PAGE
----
Human Trafficking in Modern Football By Deya Mwaibong

Recently, I stumbled over a report on Reuters that estimated the cost of doctor’s brain drain to Africa at a huge amount. The report said that Sub-Saharan African countries that invest in training doctors have ended up losing $2 billion as the expert clinicians leave home to find work in more prosperous developed nations.

The search for better living conditions and reward systems in developed countries is not restricted to medical doctors alone. Africa’s young footballers are living the continent every day in droves to realize their dreams of playing in the big leagues of Europe with its huge economic benefits. In the midst of this desperation to leave for Europe, most of these footballers become soft targets for human traffickers masquerading as FIFA licensed agents. The victims of trafficking predominantly belong to Africa, Eastern Europe and Asian nationalities.

 Most young footballers leaving Africa for Europe are barely educated and some of them are not even old enough to take care of themselves in foreign countries. On arrival, most of them realize that they had been lied to by their supposed agents and life becomes unbearable for them. Thereafter, frustration and disappointment sets in and the dream to play in the biggest leagues in the world is destroyed. It is worthy to note that no matter how talented young footballers are, without proper education and guidance, they are still vulnerable to the activities of traffickers who are in business to ruin their careers for economic gains.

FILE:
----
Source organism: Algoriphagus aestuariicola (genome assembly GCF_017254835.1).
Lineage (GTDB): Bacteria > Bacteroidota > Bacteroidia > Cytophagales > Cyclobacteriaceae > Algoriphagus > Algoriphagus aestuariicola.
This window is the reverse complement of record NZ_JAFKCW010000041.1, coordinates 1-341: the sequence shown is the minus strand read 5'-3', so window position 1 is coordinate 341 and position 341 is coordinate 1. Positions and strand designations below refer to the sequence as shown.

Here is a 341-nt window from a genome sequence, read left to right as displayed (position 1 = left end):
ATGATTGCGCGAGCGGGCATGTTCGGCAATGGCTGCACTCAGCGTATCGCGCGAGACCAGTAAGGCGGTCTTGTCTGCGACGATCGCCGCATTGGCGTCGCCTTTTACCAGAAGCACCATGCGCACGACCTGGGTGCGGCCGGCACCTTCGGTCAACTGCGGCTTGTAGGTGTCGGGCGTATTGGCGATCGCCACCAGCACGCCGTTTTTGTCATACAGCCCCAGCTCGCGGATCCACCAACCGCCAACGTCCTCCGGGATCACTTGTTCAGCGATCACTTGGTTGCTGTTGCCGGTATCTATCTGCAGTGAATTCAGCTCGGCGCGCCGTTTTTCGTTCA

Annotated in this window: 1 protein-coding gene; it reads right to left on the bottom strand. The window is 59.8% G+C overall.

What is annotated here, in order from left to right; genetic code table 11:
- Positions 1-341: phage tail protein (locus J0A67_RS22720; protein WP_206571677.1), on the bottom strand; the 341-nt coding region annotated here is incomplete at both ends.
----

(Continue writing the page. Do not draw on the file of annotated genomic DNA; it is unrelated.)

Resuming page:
He was nicknamed the next “Pele”, he was expected to be the next superstar out of Africa; Nii Odartey Lamptey, player of the tournament ahead of Alessandro Del Piero and other future stars in the Under-17 World Cup of 1991. Lamptey left Ghana at the age of fourteen to Belgium and signed a professional contract with Anderlecht for five years as soon as he was 16, but did not know what he was doing. He was not prepared for life in the big league, he could not read or write, and was exploited mercilessly by football money men. “I was cheated so much,” Lamptey says.

According to The Guardian, at one point in 1997, after being loaned to four clubs, Lamptey discovered his registration was owned not by Anderlecht, as he thought, but by his agent, Antonio Caliendo, who also represented Roberto Baggio and Dunga. Some years before, Caliendo had secured Lamptey as a client by flying to Accra and paying him a cash lump sum to sign on the dotted line. ‘I didn’t know the details of the contract,’ he says.

And the next “Pele” never came into reality. The next “Pele” became a victim of football’s money men. As at today, the human trafficking industry is estimated to be worth $9.5billion dollars globally. NewsRepublic stated in 2010, more than 10 years ago, that the United Nations Commission on Human Rights issued a report warning that “a modern ‘slave trade’ is being created with young African players.” In Belgium, the politician Jean-Marie Dedecker investigated 442 cases of alleged human trafficking with Nigerian players. Many of them ended up on the street, with some even falling into prostitution. There are also reports of 5,000 boys who went to Italy, hoping to begin careers as footballers, and then disappeared.


The Solution

The slave trade preys on young people who are not prepared to transition to adulthood, or whose families are in dire need of income. I believe that if poverty is tackled, then human trafficking in modern football would become a thing of the past, as young footballers would have better living conditions and therefore, the urge to leave for greener pastures at all cost would have been eliminated. In that way, the probability that they would remain prey to traffickers would be hugely reduced.


M. DeYa tweets @red_deya onb Twitter


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